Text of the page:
Bridges, Tunnels and other Transportation Structures
The intent of this presentation is to depict how the modern societal transportation needs and several other constraints influenced the design of the $177 million North Washington Street Bridge (Charlestown Bridge) over the Boston Harbor that will replace the existing bridge. Constructed in 1898, the existing twelve span bridge carried two trolley car racks, two elevated street railway tracks, six lanes and two sidewalks from Keany Square in Boston to City Square in Charlestown. Several utilities, including two 6” diameter 115kV HPFF transmission lines which cannot be relocated during construction and must be supported every ten feet, are carried by the bridge. In a poor state of repair and stripped of some of the original features of the bridge, such as the operable swing spans and elevated railway tracks, the existing bridge sees an ADT of 42,000 vehicles. The bridge is on a hazardous cargo route and is also the evacuation route for the city of Boston. Its east sidewalk carries Boston’s Historic Freedom Trail.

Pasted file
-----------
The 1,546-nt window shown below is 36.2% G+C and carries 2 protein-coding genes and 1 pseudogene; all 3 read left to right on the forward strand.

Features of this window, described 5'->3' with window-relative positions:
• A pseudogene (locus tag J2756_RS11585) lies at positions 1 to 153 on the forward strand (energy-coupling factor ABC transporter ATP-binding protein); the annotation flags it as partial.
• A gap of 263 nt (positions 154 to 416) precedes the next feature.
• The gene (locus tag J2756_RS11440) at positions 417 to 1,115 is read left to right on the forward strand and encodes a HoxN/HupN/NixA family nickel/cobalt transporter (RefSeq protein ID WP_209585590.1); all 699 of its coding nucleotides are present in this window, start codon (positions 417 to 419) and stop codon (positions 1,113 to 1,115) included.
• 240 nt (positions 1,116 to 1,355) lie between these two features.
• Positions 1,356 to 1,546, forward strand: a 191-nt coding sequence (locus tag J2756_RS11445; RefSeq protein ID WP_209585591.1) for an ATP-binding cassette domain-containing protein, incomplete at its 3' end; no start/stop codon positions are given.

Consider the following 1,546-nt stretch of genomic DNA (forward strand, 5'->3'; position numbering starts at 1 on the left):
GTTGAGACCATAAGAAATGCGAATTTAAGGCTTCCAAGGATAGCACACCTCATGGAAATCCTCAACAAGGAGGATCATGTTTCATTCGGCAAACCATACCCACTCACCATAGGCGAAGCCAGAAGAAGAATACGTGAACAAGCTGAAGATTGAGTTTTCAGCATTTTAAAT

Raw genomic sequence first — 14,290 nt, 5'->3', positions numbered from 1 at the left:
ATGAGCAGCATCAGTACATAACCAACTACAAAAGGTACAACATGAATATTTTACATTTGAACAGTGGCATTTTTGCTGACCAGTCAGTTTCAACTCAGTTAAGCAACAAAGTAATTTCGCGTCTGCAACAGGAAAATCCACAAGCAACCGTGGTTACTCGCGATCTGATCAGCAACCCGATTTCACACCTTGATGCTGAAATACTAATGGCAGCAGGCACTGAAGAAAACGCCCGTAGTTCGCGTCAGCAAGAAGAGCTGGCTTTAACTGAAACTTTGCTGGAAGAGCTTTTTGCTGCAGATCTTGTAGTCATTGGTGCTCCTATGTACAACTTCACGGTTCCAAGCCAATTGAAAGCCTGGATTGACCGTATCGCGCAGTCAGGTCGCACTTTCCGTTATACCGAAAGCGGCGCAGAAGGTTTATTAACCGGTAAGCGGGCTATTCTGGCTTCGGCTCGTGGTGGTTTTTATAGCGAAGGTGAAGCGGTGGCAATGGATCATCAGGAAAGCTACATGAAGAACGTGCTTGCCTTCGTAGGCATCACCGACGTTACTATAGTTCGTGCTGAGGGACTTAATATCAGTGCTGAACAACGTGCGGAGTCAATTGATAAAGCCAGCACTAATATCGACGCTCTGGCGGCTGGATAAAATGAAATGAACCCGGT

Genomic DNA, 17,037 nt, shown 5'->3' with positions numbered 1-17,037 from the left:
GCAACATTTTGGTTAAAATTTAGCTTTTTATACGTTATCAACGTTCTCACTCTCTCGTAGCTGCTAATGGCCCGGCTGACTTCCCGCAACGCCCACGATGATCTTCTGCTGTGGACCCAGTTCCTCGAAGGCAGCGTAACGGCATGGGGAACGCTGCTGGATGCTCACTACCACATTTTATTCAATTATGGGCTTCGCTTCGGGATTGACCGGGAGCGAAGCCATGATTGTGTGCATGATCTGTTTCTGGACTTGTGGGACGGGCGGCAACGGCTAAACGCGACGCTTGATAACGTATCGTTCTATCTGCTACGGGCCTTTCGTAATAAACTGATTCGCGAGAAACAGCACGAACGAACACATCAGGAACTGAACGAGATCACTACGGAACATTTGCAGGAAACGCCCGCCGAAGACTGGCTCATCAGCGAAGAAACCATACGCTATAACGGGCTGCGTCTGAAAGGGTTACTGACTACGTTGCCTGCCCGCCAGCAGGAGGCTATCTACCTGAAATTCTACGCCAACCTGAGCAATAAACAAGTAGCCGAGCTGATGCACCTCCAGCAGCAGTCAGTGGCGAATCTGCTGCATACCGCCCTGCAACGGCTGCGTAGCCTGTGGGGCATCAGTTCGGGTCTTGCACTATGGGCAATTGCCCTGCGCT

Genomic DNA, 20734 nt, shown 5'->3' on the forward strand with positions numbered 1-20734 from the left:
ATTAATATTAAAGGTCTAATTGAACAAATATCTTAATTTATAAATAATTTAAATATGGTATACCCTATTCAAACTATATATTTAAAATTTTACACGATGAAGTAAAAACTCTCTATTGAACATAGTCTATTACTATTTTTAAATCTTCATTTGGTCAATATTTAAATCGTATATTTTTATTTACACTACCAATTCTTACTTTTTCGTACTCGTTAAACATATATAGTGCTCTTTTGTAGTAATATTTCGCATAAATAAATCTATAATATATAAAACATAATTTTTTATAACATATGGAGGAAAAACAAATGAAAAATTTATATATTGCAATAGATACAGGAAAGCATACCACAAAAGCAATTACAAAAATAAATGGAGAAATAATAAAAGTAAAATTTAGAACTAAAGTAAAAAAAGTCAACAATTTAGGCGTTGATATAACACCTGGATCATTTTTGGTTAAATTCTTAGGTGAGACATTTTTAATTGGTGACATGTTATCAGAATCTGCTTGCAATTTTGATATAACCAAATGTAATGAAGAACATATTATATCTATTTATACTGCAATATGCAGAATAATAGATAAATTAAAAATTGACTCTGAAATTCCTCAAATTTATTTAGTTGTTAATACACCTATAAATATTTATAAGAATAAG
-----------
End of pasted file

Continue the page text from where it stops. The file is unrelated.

To incorporate the aforementioned requirements into a livable, walkable, sustainable and multimodal bridge, the context sensitive final design delivers a visually appealing bridge that replicates a complete city street in a historic bridge location at an important waterfront. Embellished with architectural trellises, landmark plaques, interpretive panels and accent lighting, the proposed signature bridge would carry four lanes of vehicular traffic, one designated BRT lane, two separated bicycle lanes, curbside plantings along the entire length of the bridge, and wide sidewalks with observational build-outs on cantilevered floorbeams integral with the four steel box girders supported on five V-piers.